A dictionary of key-value pairs that you use to fetch and save your app's data.
- iOS 8.0+
- macOS 10.10+
- tvOS 9.0+
- watchOS 3.0+
Records are the fundamental objects you use to manage data in CloudKit. You may define any number of record types for your app, with each record type corresponding to a different type of information you need. Within a given record type, you then define one or more fields, each of which has a name and a data value. Records can contain simple data types such as strings and numbers or more complex types such as geographic locations or pointers to other records.
An important step in using CloudKit is defining the record types your app supports. Each new record object contains no keys or values initially. During development, you can add new keys and values at any time. The first time you set a value for a key and save the record, the server associates that type with the key for all records of the same type. (The
CKRecord class does not enforce these type constraints or do any local validation of a record’s contents; those constraints are enforced by the server when you save records.)
Although records act like dictionaries, there are still limitations to the types of values you can assign to keys. The following are the object types that the
CKRecord class supports. Attempting to specify objects of any other type is a programmer error and will fail. Fields of all types are searchable unless otherwise noted.
Supported Data Types
The following data types are supported in
Store relatively small amounts of text. Although strings themselves can be any length, use a
CKAssetto store large amounts of text.
Store any numerical information, including integers and floating-point numbers.
Store arbitrary bytes of data. A typical use for data objects is to map the bytes that they contain to a
struct. Do not use data objects for storing large binary data files; use a
CKAssetinstead. Data fields are not searchable.
Store day and time information in an accessible form.
Store one or more objects of any other type in this table. You can store arrays of strings, arrays of numbers, arrays of references, and so on.
Store geographic coordinate data. You use locations in conjunction with the Core Location framework and/or with any other services that handle location information.
Associate a disk-based file with the record. Assets are intimately tied to records but are managed separately. For more information about using assets, see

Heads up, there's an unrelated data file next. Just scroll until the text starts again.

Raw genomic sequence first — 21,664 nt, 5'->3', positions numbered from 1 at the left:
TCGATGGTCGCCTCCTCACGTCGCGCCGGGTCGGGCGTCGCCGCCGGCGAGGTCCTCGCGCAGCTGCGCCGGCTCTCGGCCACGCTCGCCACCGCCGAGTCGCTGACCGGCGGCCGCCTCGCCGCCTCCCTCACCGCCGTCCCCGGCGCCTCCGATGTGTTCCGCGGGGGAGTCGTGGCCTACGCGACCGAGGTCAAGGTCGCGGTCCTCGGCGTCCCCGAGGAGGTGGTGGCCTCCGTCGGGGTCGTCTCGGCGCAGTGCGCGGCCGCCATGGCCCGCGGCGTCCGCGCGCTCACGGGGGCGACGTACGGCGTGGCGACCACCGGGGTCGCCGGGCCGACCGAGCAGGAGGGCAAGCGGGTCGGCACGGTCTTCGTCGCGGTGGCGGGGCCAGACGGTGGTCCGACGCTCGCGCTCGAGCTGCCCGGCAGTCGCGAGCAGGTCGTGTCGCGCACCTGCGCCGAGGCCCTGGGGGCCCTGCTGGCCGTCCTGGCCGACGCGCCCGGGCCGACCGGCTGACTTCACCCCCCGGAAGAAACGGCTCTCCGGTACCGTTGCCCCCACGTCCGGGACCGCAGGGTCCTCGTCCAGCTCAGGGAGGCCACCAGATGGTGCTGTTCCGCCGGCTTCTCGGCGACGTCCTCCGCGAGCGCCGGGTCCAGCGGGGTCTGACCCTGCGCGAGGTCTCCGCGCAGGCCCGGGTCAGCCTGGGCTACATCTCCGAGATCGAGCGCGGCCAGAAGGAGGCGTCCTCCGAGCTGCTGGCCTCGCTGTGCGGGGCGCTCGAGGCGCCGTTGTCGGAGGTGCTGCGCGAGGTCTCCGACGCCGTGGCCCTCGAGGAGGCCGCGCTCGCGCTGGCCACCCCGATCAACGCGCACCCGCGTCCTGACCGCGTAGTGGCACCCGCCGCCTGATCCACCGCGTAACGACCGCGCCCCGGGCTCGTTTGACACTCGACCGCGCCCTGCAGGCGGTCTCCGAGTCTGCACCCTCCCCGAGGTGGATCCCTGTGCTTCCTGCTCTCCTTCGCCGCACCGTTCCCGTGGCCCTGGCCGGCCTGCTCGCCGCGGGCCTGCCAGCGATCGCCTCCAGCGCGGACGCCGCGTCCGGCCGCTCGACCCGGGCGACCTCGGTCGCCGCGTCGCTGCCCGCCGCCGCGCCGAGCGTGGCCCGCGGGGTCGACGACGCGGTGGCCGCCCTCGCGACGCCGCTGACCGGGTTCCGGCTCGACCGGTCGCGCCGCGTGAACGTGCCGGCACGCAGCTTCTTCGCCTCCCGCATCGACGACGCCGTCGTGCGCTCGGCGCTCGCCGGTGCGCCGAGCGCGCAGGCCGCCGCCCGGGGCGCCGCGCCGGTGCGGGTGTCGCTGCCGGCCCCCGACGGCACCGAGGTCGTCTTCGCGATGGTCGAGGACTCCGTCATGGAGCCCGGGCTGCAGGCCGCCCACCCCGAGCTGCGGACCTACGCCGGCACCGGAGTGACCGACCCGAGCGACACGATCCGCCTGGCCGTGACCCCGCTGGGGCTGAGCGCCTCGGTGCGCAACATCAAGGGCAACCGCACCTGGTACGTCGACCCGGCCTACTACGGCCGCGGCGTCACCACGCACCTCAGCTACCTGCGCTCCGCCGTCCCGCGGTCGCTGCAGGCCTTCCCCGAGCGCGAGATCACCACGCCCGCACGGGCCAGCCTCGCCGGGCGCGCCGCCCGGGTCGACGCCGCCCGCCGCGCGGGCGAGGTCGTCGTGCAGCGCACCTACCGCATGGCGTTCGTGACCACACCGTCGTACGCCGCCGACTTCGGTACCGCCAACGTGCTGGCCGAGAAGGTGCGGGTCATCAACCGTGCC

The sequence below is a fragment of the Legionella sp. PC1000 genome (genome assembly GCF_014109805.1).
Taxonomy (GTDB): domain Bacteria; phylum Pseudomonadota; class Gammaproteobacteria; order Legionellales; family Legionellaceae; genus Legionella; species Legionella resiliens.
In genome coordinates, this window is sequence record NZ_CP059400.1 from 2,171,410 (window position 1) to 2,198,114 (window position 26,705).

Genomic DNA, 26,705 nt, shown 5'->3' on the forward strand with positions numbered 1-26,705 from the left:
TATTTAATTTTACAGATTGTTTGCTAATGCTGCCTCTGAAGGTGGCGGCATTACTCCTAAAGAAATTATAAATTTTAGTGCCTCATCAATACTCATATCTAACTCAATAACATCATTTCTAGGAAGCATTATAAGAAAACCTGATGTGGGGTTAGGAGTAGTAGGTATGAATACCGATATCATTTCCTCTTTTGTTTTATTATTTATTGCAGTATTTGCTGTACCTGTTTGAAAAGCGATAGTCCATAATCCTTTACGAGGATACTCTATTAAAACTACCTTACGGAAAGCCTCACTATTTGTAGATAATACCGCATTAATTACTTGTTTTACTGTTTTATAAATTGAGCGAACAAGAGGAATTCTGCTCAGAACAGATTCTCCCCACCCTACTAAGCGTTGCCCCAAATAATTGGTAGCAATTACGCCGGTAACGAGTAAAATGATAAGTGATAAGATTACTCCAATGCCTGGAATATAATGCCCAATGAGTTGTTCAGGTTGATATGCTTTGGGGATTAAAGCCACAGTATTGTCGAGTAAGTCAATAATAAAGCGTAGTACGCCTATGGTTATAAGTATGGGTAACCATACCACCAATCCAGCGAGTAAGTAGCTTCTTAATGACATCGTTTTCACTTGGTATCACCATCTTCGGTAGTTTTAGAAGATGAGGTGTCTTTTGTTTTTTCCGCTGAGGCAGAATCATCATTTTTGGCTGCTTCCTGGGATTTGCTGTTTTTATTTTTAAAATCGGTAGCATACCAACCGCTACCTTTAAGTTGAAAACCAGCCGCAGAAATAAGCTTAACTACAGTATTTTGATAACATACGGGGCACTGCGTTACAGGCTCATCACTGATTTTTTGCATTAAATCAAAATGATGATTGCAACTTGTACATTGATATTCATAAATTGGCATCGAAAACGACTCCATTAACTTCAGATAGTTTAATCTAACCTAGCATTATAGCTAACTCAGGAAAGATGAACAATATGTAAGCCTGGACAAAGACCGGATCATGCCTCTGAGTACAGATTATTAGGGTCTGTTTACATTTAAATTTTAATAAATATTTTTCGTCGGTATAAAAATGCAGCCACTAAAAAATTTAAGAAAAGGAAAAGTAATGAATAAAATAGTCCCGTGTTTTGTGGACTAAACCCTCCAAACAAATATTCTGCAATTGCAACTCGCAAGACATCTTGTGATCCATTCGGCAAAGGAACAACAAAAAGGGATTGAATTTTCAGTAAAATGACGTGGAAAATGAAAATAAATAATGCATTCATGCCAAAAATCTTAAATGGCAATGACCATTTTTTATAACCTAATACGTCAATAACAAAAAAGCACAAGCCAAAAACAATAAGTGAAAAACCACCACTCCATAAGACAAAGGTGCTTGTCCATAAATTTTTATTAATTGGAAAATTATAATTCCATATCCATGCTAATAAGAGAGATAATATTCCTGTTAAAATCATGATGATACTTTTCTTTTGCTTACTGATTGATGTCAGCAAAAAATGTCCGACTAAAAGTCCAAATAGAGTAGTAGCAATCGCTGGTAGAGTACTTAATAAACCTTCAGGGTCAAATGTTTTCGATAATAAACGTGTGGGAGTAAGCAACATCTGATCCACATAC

Create a link to a related record. A reference stores the ID of the target record. The advantage of using a reference instead of storing the ID as a string is that references can initiate cascade deletions of dependent records. The disadvantage is that references can only link between records in the same record zone. For more information, see
Interacting with Records
You interact with records as follows:
Define record types that represent your data. See Supported Data Types.
Get and set field values. See Accessing the Record’s Fields.
Save records. See
CKModifyor the saveRecord:completion: method of
The process for defining your record types depends entirely on your app and the data you are trying to represent. It is best to design records that encapsulate data for one unit of information. For example, you might use one record type to store an employee’s name, job title, and date of hire, and use a separate record type to store address information. Using different record types lets you manage, manipulate, and validate the two types of information separately. Use fields containing
CKRecord objects to establish relationships between different types of records. After you define your record types, use the iCloud Dashboard to set up your record types. During development, you can also create new record types programmatically.
Indexing the Fields of a Record
Indexes make it possible to search the contents of your records efficiently. During development, the server indexes all fields whose data types can be used in the predicate of a query. This automatic indexing makes it easier to experiment with queries during development, but these indexes take up space in a database and take time to generate and maintain. So when migrating to a production environment, remove the indexes for any fields that you do not actually use in queries.
To manage the indexing behavior of your records in the production environment, use CloudKit Dashboard. When migrating your schema from the development environment to the production environment, enable indexing only for the fields that your app uses in queries and disable it for all other fields.
CKRecord class does not support any special customizations and should not be subclassed. Use this class as-is to manage data coming from or going to the server.
Storing Records Locally
If you store records in a local database, use the
encode method to encode and store the record’s metadata. The metadata contains the record ID and change tag which is needed later to sync records in a local database with those stored by CloudKit.